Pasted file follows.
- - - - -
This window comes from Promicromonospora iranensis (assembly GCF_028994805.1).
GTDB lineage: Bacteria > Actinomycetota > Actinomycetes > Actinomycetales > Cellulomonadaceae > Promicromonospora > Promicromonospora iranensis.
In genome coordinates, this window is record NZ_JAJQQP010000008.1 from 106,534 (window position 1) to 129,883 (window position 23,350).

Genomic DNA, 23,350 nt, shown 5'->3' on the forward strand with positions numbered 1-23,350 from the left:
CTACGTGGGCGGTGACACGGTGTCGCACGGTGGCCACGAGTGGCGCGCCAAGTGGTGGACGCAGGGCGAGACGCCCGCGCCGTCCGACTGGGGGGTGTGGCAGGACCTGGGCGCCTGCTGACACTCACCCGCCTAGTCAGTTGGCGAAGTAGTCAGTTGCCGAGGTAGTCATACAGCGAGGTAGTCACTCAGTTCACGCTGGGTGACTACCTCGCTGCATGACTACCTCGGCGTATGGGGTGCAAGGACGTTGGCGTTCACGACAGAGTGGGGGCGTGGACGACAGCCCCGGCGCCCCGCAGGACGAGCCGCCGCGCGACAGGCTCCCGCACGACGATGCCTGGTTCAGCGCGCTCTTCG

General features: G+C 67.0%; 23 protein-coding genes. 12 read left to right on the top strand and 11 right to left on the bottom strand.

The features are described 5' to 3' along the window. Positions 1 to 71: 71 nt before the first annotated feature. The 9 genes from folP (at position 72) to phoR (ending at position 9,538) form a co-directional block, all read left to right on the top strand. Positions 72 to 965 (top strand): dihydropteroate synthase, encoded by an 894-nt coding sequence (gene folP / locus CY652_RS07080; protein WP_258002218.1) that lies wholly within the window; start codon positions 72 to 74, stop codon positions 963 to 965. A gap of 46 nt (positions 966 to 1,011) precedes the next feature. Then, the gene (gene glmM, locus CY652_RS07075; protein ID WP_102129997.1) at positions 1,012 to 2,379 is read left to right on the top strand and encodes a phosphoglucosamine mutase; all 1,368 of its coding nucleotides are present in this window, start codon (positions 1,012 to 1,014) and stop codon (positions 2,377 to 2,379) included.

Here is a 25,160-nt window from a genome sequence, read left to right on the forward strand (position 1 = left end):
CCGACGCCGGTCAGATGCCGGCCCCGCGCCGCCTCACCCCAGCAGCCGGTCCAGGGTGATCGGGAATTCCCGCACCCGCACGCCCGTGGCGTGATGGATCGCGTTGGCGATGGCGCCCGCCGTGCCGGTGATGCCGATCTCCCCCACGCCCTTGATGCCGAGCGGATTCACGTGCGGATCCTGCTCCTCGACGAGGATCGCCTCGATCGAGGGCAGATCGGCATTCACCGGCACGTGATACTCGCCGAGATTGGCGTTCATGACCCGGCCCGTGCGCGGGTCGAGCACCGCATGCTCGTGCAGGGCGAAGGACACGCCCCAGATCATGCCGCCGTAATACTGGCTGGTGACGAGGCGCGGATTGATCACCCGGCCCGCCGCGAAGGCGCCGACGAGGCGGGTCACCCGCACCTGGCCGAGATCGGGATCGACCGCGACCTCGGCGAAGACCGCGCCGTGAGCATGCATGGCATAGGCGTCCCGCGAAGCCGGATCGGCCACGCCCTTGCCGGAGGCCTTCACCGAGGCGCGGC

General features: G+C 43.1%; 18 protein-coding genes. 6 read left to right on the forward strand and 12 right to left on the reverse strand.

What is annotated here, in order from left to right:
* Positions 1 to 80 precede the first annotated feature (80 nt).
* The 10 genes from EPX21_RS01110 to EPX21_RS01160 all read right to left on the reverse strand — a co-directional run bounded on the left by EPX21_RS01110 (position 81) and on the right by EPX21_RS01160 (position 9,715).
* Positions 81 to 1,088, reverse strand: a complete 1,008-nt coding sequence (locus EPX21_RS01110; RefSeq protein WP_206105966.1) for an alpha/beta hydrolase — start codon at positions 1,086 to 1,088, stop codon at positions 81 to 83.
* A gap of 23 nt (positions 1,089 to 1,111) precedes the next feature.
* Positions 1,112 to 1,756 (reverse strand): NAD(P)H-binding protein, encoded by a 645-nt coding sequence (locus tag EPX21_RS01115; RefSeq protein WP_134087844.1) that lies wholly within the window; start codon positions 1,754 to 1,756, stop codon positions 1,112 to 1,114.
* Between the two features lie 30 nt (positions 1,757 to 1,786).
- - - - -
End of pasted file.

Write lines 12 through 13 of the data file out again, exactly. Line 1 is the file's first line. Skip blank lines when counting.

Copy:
* Positions 1 to 80 precede the first annotated feature (80 nt).
* The 10 genes from EPX21_RS01110 to EPX21_RS01160 all read right to left on the reverse strand — a co-directional run bounded on the left by EPX21_RS01110 (position 81) and on the right by EPX21_RS01160 (position 9,715).